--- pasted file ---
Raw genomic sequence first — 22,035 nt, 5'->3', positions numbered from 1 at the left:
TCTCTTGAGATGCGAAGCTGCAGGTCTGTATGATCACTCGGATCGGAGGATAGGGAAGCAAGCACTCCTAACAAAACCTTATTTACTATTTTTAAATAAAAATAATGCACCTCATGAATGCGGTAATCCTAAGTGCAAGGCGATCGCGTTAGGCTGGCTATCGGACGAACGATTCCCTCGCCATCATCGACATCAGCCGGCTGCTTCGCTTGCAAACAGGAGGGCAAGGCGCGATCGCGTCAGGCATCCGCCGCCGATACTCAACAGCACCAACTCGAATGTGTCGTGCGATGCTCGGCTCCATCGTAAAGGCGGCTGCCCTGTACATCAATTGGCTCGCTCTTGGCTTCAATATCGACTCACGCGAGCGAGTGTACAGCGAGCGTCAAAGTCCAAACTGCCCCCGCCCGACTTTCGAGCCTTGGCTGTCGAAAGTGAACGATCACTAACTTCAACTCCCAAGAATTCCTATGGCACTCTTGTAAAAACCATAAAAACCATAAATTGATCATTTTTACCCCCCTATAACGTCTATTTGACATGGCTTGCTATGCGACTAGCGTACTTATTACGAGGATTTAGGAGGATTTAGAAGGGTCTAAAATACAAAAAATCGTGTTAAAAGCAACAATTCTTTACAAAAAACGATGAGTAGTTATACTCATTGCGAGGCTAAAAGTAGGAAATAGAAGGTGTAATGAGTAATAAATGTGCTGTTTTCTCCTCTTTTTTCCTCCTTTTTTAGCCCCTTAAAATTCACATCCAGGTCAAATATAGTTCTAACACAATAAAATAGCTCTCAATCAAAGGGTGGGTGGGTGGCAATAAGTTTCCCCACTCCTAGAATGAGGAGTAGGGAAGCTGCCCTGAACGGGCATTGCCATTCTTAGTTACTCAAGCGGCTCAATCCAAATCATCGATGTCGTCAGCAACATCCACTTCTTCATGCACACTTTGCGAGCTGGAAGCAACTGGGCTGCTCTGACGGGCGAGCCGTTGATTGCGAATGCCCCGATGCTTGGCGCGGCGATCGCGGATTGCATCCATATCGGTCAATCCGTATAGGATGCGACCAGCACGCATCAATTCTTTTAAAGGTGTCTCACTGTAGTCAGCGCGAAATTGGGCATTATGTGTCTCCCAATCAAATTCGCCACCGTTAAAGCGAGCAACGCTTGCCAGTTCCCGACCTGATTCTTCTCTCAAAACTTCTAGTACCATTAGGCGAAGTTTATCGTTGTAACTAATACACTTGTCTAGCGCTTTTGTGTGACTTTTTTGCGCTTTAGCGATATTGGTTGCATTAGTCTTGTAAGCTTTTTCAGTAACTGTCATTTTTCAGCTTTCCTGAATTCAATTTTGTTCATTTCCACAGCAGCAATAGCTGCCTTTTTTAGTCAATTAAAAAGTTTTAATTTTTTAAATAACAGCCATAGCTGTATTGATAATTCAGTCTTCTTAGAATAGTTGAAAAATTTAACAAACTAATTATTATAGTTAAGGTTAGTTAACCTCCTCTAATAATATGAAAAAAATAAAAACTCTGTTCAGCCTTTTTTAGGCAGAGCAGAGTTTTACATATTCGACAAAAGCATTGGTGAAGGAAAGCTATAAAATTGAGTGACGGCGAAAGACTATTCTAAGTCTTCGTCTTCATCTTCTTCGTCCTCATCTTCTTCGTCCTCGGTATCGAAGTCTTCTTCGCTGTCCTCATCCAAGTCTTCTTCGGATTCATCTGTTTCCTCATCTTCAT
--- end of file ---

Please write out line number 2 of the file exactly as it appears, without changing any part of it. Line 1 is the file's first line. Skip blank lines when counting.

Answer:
TCTCTTGAGATGCGAAGCTGCAGGTCTGTATGATCACTCGGATCGGAGGATAGGGAAGCAAGCACTCCTAACAAAACCTTATTTACTATTTTTAAATAAAAATAATGCACCTCATGAATGCGGTAATCCTAAGTGCAAGGCGATCGCGTTAGGCTGGCTATCGGACGAACGATTCCCTCGCCATCATCGACATCAGCCGGCTGCTTCGCTTGCAAACAGGAGGGCAAGGCGCGATCGCGTCAGGCATCCGCCGCCGATACTCAACAGCACCAACTCGAATGTGTCGTGCGATGCTCGGCTCCATCGTAAAGGCGGCTGCCCTGTACATCAATTGGCTCGCTCTTGGCTTCAATATCGACTCACGCGAGCGAGTGTACAGCGAGCGTCAAAGTCCAAACTGCCCCCGCCCGACTTTCGAGCCTTGGCTGTCGAAAGTGAACGATCACTAACTTCAACTCCCAAGAATTCCTATGGCACTCTTGTAAAAACCATAAAAACCATAAATTGATCATTTTTACCCCCCTATAACGTCTATTTGACATGGCTTGCTATGCGACTAGCGTACTTATTACGAGGATTTAGGAGGATTTAGAAGGGTCTAAAATACAAAAAATCGTGTTAAAAGCAACAATTCTTTACAAAAAACGATGAGTAGTTATACTCATTGCGAGGCTAAAAGTAGGAAATAGAAGGTGTAATGAGTAATAAATGTGCTGTTTTCTCCTCTTTTTTCCTCCTTTTTTAGCCCCTTAAAATTCACATCCAGGTCAAATATAGTTCTAACACAATAAAATAGCTCTCAATCAAAGGGTGGGTGGGTGGCAATAAGTTTCCCCACTCCTAGAATGAGGAGTAGGGAAGCTGCCCTGAACGGGCATTGCCATTCTTAGTTACTCAAGCGGCTCAATCCAAATCATCGATGTCGTCAGCAACATCCACTTCTTCATGCACACTTTGCGAGCTGGAAGCAACTGGGCTGCTCTGACGGGCGAGCCGTTGATTGCGAATGCCCCGATGCTTGGCGCGGCGATCGCGGATTGCATCCATATCGGTCAATCCGTATAGGATGCGACCAGCACGCATCAATTCTTTTAAAGGTGTCTCACTGTAGTCAGCGCGAAATTGGGCATTATGTGTCTCCCAATCAAATTCGCCACCGTTAAAGCGAGCAACGCTTGCCAGTTCCCGACCTGATTCTTCTCTCAAAACTTCTAGTACCATTAGGCGAAGTTTATCGTTGTAACTAATACACTTGTCTAGCGCTTTTGTGTGACTTTTTTGCGCTTTAGCGATATTGGTTGCATTAGTCTTGTAAGCTTTTTCAGTAACTGTCATTTTTCAGCTTTCCTGAATTCAATTTTGTTCATTTCCACAGCAGCAATAGCTGCCTTTTTTAGTCAATTAAAAAGTTTTAATTTTTTAAATAACAGCCATAGCTGTATTGATAATTCAGTCTTCTTAGAATAGTTGAAAAATTTAACAAACTAATTATTATAGTTAAGGTTAGTTAACCTCCTCTAATAATATGAAAAAAATAAAAACTCTGTTCAGCCTTTTTTAGGCAGAGCAGAGTTTTACATATTCGACAAAAGCATTGGTGAAGGAAAGCTATAAAATTGAGTGACGGCGAAAGACTATTCTAAGTCTTCGTCTTCATCTTCTTCGTCCTCATCTTCTTCGTCCTCGGTATCGAAGTCTTCTTCGCTGTCCTCATCCAAGTCTTCTTCGGATTCATCTGTTTCCTCATCTTCAT